Dharma and Karma—the two forces at work within

By Srishti Mahhajan

Lessons from the ‘Bhagavad Gita’

Srishti Mahhajan

The purpose of this article is to acquaint you with the concepts and teachings of The Bhagavad Gita—the heart and soul of spiritual practice.

The ‘Bhagavad Gita’ is a philosophical treatise—a comprehensive metaphysical and psychological text describing all experiences, physical, mental and intellectual, on the path of emancipation.

The Gita recounts a dialog between Arjun (the human) and Krishna (God) on the battlefield. Arjun, finest warrior in the land, a friend and disciple of Lord Krishna, caught up in an epic battle between the forces of good and evil, lacks self-confidence and determination, weakened with sorrow at the thought of inevitable bloodshed.

Krishna, an avatar of God but not philosophical, abstract or theoretic, speaks from various positions that should be understood, implemented and achieved by the Individual. The Gita explains Dharma (duty), Karma (action), the Self, the Supreme and Material body. Dharma and Karma are thus conceived as the two controlling forces at work in the life of the individual. It examines the ethical and moral struggles of human life and its ultimate purpose when a course of action is chosen out of necessity, not desire.

These are catch 22 situations that pit ethical morality against duty. Arjuns’ quandary on the battlefield can be seen as an example of the dilemma we encounter in our lives—insecurity, bouts of doubt, fear, hesitation to speak or act with assertiveness, missing out on potential opportunities for growth or success. Many of us fear meeting the daunting challenges life throws at us. There are many moments when we feel overwhelmed and want to slip away so as to avoid facing uncomfortable situations. Similarly Arjun was caught between ethical morality of possibly ending the lives of his relatives and his duty to do what is right. His lamentation was due to the fear of losing relatives and teachers, and so asked Krishna ‘What use is the kingdom and the pleasures of this world, if the price to pay is so high’? His main obstacle related to consequences of his Karma, he seeks wisdom from Krishna who repeatedly brings about a felicitous outcome and reminds him to adhere to his duty of a warrior and fight with the will to win against injustice. Krishna explains that the material world is an illusion, it is independent of the good or bad opinion of others, feels above no one and beneath no one and is fearless of all challenges. Thus, the lesson: ‘Know your true self’.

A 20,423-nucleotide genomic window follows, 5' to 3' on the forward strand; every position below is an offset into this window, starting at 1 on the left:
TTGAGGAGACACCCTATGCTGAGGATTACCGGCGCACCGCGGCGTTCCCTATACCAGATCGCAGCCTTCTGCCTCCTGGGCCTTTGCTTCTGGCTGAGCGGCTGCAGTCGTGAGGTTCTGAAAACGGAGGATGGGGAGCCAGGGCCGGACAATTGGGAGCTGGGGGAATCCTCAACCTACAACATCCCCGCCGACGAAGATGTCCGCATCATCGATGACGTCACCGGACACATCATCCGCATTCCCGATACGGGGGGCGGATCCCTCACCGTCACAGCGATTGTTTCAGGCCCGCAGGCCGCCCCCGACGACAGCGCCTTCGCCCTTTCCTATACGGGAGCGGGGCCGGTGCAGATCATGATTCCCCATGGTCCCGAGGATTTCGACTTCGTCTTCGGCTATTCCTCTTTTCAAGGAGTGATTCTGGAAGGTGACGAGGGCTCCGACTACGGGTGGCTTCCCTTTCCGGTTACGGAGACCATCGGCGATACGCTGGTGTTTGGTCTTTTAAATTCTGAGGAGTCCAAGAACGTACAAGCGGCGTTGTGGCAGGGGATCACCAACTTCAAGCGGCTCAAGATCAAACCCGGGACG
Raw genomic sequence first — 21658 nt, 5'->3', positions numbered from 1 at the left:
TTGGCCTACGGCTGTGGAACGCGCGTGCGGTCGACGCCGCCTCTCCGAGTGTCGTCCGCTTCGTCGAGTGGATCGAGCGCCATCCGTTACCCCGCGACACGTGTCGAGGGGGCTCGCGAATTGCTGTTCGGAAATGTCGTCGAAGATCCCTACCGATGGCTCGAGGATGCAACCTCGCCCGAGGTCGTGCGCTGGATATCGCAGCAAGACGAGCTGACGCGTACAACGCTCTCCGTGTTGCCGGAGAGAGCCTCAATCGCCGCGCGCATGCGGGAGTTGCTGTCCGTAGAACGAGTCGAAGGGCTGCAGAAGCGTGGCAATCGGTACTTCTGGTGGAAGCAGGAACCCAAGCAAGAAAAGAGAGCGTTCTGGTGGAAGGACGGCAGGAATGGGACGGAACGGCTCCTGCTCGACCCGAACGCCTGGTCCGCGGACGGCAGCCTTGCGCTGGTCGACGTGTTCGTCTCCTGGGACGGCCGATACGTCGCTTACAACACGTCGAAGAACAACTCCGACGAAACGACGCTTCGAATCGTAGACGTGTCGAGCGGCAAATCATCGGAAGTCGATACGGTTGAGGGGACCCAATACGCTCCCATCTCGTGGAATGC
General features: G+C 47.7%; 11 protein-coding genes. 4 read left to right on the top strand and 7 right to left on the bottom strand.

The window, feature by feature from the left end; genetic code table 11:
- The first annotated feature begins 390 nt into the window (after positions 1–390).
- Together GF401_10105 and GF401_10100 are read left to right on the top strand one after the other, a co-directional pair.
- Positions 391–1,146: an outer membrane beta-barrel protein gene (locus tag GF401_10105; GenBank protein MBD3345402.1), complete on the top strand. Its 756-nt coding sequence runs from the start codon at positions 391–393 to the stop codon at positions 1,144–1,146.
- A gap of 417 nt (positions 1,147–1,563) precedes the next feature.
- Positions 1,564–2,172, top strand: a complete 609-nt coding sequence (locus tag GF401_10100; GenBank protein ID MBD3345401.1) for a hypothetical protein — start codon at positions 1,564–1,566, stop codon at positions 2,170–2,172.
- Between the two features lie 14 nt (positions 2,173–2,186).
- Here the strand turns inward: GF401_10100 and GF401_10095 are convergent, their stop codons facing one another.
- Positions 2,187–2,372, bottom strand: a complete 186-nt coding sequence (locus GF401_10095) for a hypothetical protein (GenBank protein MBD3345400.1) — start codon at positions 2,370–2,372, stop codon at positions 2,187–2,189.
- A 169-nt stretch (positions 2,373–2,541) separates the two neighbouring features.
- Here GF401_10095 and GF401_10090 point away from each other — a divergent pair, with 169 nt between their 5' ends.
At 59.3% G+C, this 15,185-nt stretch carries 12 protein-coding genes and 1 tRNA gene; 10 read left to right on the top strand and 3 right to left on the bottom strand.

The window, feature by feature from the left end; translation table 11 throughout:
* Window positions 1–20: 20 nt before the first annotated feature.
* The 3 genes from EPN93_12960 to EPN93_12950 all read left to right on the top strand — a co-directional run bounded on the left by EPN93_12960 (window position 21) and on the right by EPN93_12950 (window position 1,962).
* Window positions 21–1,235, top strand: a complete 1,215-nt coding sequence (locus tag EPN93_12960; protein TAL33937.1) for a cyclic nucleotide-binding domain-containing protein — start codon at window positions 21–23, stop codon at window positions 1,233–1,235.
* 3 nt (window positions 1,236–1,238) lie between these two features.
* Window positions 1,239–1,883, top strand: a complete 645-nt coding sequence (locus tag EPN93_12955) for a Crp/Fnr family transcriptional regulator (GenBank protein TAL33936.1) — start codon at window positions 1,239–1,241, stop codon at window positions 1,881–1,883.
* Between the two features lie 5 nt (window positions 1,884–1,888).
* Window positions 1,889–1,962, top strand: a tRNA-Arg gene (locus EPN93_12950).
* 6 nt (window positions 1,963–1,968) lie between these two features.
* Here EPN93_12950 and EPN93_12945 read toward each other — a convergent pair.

The law of Karma is conceived as the spiritual principle of cause and effect, which states that every action has a reaction or consequence which will come to fruition over a period of time. This ties directly into the notion of Dharma, which refers to one’s natural duty in present life. Arjuns’ Dharma, ‘purpose of life’ is that of a righteous warrior. Lesson: ‘Follow your duty/ purpose in life’. Living and working with a purpose is a process of self-discovery. You feel alienated, adrift when negative forces grip your mind robbing you of your happiness. One needs to take action to fight through mental turbulence of self-doubt, worry, anxiety. When you fail to act there is more self- doubt. If you act, you will either accomplish your goal finding satisfaction, or fail, but learn from the experience. This teaches you, to not sit on the side-lines and wonder ‘what if’, but to take selfless action and own the consequences. Thus, the Gita gives us clarity of awareness when in doubt.

It assists us in developing our persona to attain personal excellence, teaching us how ‘Dharma and Karma’ play a significant role in shaping our attitude to enhance our wellbeing, leading to self-realisation. It formulates three spiritual paths—‘Karma’, ‘Jnana’ and ‘Bhakti Yoga’ to attain ‘Moksha’—spiritual liberation, thereby teaching us how our actions, devotion and knowledge should work in harmony to attain liberation. Chapters I to XI are mainly about Karma and Jnana Yoga—the spiritual paths, whereas chapters XII to XVIII concentrate on Bhakti yoga—the path of devotion.

Though it is beyond the scope of this article to provide a thorough examination of Dharma and Karma, the above provides a brief prefatory overview to the philosophical and deontological considerations of the Bhagavad Gita. Till next time!

Srishti Mahhajan, M&A Strategy Banker by profession is a daughter of a successful visionary who started globalisation of what is today India’s largest Multinational Technology Company


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